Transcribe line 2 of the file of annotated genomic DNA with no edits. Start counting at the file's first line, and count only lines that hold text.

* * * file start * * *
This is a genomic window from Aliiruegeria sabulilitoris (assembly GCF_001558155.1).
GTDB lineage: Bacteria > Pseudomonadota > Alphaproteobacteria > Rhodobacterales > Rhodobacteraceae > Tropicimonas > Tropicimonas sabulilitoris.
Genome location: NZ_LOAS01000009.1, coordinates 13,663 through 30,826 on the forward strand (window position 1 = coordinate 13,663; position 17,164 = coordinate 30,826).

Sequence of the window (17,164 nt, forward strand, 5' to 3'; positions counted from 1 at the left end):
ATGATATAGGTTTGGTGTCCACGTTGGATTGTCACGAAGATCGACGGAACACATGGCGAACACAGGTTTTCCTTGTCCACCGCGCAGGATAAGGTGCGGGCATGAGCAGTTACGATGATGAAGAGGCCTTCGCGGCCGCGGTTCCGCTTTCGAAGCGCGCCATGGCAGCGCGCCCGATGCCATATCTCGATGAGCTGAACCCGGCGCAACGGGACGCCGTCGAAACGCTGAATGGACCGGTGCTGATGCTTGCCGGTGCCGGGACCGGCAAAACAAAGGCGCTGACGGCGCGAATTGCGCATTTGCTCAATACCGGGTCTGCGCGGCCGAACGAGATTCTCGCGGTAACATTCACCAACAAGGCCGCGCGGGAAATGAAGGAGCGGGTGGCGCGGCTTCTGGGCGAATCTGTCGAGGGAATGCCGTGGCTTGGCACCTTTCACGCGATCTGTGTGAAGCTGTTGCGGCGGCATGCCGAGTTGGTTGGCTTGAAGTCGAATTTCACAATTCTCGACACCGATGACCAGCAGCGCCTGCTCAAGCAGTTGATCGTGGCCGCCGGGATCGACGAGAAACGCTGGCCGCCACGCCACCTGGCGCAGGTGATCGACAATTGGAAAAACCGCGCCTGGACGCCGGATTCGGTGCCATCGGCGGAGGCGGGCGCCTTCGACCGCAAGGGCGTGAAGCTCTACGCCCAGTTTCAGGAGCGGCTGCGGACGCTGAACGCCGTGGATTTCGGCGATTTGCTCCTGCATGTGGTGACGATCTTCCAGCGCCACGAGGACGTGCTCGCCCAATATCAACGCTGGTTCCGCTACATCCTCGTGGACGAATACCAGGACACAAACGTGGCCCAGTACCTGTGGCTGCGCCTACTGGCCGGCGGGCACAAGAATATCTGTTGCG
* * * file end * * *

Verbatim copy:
GTDB lineage: Bacteria > Pseudomonadota > Alphaproteobacteria > Rhodobacterales > Rhodobacteraceae > Tropicimonas > Tropicimonas sabulilitoris.